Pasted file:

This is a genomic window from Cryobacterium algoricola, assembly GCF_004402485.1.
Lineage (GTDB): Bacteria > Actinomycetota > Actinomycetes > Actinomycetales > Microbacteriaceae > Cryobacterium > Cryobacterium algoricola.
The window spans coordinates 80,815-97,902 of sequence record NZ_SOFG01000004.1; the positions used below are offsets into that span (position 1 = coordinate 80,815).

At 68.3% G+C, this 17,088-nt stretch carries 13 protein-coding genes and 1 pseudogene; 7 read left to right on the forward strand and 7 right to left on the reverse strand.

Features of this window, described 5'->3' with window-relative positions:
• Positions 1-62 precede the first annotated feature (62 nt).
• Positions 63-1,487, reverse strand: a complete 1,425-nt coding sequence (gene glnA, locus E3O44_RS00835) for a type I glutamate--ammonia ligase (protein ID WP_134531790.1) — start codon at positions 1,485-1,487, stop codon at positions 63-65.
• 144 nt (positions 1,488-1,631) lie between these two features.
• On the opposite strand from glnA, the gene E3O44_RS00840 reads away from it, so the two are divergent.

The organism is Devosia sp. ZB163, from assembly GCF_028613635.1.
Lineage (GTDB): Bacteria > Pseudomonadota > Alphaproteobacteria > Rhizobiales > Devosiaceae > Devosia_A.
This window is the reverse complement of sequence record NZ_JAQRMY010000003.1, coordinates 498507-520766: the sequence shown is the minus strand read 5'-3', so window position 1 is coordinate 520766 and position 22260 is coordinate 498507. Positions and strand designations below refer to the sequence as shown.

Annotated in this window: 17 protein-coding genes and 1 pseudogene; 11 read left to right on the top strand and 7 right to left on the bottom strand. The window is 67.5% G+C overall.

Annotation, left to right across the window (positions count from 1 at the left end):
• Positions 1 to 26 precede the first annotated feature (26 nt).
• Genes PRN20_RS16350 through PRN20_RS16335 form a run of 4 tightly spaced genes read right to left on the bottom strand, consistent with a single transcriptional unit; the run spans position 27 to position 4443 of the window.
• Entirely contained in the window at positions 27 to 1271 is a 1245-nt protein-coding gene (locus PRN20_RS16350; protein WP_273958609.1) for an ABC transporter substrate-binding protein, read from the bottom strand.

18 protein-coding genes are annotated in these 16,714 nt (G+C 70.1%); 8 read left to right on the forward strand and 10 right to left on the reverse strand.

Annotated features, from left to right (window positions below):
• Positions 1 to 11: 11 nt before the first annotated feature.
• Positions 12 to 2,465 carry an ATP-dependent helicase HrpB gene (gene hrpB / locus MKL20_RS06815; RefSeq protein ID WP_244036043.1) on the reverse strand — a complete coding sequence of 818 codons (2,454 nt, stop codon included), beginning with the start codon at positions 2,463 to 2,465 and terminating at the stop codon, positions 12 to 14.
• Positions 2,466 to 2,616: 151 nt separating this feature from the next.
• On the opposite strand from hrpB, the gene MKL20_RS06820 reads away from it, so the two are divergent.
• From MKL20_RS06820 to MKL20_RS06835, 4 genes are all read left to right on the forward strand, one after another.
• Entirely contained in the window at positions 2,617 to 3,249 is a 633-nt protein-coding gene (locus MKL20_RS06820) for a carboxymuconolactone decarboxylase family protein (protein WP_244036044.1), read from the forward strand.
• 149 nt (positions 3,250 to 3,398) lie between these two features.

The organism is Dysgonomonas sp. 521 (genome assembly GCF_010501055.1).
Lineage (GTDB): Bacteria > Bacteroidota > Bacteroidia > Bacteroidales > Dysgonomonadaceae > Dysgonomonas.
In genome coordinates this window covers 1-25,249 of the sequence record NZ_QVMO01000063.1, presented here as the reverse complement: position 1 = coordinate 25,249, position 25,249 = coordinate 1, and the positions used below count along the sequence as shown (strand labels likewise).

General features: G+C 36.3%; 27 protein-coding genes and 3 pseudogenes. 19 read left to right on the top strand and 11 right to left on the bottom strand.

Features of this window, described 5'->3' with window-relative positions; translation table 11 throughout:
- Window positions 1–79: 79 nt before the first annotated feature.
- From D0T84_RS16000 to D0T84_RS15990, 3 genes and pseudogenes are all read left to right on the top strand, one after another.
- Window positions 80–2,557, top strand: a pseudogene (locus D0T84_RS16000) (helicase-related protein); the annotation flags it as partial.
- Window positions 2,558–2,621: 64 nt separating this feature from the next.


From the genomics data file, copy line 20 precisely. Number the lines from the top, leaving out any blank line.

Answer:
• Positions 1 to 11: 11 nt before the first annotated feature.